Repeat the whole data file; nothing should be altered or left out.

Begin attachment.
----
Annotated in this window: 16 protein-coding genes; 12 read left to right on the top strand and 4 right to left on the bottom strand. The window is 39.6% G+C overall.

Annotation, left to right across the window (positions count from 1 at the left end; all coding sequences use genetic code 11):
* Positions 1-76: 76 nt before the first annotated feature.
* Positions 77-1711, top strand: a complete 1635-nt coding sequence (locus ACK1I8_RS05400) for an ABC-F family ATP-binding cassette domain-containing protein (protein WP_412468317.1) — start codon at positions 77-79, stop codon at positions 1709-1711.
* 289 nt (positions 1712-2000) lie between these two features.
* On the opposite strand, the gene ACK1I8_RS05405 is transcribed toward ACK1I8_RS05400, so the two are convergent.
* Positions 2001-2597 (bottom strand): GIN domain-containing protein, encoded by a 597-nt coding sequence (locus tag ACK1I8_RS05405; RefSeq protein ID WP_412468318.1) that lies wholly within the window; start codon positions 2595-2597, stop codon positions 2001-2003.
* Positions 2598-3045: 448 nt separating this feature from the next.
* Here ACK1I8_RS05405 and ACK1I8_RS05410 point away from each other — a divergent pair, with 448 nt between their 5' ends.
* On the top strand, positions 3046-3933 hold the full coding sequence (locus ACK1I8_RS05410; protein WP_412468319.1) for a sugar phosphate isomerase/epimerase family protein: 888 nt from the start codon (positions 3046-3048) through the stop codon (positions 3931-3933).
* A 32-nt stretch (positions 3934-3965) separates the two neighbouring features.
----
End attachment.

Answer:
Annotated in this window: 16 protein-coding genes; 12 read left to right on the top strand and 4 right to left on the bottom strand. The window is 39.6% G+C overall.

Annotation, left to right across the window (positions count from 1 at the left end; all coding sequences use genetic code 11):
* Positions 1-76: 76 nt before the first annotated feature.
* Positions 77-1711, top strand: a complete 1635-nt coding sequence (locus ACK1I8_RS05400) for an ABC-F family ATP-binding cassette domain-containing protein (protein WP_412468317.1) — start codon at positions 77-79, stop codon at positions 1709-1711.
* 289 nt (positions 1712-2000) lie between these two features.
* On the opposite strand, the gene ACK1I8_RS05405 is transcribed toward ACK1I8_RS05400, so the two are convergent.
* Positions 2001-2597 (bottom strand): GIN domain-containing protein, encoded by a 597-nt coding sequence (locus tag ACK1I8_RS05405; RefSeq protein ID WP_412468318.1) that lies wholly within the window; start codon positions 2595-2597, stop codon positions 2001-2003.
* Positions 2598-3045: 448 nt separating this feature from the next.
* Here ACK1I8_RS05405 and ACK1I8_RS05410 point away from each other — a divergent pair, with 448 nt between their 5' ends.
* On the top strand, positions 3046-3933 hold the full coding sequence (locus ACK1I8_RS05410; protein WP_412468319.1) for a sugar phosphate isomerase/epimerase family protein: 888 nt from the start codon (positions 3046-3048) through the stop codon (positions 3931-3933).
* A 32-nt stretch (positions 3934-3965) separates the two neighbouring features.